I study the work (both labor force and "chores") and schooling of children in low-income countries, typically via quantitative analysis of survey data; recent projects also include qualitative approaches. My research challenges a number of assumptions about child labor. It calls attention to children’s intermittent labor force work, when policies typically assume adult-like continuous work. Several articles find that there is a substantial bias in thinking and data collection efforts that inform policy, such that girls’ work is consistently overlooked. Another study discredits the “nimble fingers” argument that is often used to explain the prevalence of child labor. Research on economic shocks points to the negative effects on children’s educational attainment of even short unemployment spells of a father. A study of child domestic servants in Latin America demonstrates that estimating live-in child servants is possible there. My co-authored book, Rights and Wrongs of Children’s Work (2010), explores the place of work in children’s lives and development. Recent projects examine risky child work in urban Brazil, work/school trade-offs in Egypt, and connections between domestic violence and educational progress in Colombia.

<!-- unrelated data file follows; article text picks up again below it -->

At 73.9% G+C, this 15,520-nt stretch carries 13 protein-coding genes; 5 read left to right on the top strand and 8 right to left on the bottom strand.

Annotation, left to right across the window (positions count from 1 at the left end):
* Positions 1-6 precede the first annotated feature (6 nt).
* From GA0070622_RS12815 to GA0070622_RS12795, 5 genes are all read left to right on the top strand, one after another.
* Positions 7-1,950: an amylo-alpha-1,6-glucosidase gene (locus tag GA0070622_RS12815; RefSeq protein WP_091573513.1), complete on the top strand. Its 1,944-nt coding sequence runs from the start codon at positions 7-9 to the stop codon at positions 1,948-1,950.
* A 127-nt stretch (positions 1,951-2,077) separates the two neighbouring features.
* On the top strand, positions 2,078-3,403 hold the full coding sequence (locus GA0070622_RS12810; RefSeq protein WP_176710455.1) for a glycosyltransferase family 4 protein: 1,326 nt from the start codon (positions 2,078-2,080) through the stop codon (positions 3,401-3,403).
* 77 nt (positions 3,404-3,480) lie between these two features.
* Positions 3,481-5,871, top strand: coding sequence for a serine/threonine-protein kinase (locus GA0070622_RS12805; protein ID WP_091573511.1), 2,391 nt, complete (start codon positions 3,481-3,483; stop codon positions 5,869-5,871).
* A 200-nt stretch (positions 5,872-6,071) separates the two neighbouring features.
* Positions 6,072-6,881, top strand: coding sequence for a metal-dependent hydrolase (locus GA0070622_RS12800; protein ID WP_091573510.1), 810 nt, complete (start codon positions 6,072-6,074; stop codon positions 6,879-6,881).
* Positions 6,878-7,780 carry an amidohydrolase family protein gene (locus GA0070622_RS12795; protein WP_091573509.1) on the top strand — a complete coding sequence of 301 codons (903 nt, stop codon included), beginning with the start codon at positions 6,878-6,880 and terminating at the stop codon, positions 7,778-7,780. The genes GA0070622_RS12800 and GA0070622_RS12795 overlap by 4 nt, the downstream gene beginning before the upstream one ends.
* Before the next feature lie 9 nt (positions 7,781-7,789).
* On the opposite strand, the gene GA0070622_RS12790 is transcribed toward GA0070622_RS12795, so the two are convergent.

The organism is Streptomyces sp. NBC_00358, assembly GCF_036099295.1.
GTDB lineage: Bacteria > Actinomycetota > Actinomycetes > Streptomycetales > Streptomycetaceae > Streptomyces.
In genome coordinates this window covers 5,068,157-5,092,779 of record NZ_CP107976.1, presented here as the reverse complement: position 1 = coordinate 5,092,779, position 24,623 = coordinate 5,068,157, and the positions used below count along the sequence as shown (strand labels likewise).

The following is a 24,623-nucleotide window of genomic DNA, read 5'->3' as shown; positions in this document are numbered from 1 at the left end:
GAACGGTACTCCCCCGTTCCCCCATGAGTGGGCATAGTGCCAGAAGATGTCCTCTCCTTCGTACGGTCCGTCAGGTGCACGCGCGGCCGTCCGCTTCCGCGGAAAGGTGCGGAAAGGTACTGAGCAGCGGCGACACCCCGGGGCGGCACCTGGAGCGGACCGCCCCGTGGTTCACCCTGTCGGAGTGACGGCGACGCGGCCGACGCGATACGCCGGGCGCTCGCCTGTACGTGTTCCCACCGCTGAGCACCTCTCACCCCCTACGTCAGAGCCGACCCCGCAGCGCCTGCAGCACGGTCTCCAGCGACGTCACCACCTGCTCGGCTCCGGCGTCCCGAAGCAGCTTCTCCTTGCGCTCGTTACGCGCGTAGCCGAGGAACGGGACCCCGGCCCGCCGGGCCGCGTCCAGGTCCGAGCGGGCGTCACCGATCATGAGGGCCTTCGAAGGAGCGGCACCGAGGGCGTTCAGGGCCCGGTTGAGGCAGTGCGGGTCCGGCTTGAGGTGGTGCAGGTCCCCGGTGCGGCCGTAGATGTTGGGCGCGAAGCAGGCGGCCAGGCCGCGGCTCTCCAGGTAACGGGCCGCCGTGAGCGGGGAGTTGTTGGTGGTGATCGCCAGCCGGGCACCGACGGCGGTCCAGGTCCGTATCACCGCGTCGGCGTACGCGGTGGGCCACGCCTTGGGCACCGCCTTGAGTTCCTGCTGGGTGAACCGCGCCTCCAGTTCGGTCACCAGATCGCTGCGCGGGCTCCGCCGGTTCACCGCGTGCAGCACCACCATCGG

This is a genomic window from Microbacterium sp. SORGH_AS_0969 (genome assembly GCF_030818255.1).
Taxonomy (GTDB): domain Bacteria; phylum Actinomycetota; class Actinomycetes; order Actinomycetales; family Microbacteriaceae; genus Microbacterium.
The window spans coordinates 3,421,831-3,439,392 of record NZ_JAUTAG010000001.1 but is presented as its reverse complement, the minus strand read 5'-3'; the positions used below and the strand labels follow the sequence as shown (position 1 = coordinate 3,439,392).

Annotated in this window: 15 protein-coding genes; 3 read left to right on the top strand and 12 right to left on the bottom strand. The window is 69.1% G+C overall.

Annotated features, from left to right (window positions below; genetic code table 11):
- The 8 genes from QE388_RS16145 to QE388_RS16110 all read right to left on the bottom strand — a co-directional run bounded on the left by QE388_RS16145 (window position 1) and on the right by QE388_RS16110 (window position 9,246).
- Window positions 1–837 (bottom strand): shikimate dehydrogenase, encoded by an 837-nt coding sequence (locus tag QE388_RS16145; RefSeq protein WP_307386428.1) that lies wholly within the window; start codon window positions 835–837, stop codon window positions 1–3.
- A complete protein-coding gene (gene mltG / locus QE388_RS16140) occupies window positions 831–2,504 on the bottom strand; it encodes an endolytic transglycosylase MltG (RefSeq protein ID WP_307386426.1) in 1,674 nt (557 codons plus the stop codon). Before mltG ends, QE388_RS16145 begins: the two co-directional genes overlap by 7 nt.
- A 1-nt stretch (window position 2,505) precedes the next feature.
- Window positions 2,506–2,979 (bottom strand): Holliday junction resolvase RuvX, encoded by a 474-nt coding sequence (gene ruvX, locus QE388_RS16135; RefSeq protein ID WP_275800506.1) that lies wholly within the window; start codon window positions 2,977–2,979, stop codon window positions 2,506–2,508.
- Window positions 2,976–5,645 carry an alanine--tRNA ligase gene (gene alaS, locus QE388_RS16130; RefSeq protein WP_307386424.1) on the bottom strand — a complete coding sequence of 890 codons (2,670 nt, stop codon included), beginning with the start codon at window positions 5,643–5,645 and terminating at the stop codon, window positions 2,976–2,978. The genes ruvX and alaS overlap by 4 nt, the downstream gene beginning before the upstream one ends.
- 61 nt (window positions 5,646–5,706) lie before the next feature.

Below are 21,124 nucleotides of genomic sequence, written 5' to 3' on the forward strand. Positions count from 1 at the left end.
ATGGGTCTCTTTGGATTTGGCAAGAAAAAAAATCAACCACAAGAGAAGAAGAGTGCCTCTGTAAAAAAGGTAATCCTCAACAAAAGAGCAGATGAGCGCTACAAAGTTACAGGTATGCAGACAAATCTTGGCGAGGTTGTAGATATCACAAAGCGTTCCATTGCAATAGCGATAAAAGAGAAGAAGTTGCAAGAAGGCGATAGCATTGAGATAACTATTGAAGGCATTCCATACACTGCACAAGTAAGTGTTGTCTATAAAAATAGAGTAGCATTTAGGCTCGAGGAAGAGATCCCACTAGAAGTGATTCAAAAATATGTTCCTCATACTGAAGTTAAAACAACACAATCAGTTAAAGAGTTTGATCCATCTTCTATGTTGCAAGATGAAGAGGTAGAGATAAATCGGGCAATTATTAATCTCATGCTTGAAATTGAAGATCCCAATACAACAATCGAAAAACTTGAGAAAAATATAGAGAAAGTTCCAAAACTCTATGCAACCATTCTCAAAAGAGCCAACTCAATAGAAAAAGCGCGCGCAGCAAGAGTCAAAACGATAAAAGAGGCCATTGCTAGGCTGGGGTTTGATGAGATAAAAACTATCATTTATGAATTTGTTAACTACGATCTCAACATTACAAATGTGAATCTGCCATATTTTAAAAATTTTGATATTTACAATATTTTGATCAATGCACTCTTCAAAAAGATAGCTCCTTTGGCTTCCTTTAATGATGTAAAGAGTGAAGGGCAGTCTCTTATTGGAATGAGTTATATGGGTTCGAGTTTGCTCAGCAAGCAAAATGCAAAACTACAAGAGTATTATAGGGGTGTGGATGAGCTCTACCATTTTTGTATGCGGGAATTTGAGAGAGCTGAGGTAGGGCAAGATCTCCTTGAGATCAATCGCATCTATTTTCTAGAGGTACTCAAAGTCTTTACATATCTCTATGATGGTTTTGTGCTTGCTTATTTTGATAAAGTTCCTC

While on sabbatical in Tanzania, I became interested in connections between environmental sustainability, livelihoods, and the time use of children, women, and men. In 2011, I piloted a study in Kondoa, Tanzania, examining connections between youth’s chores and schooling, on the one hand, and environmental degradation on the other hand.
I have been a co-Principal Investigator on the IPUMS International Project since its inception. Based at the Minnesota Population Center of the University of Minnesota, IPUMS International collects and distributes census microdata from around the world—for free—for research purposes. https://international.ipums.org/international/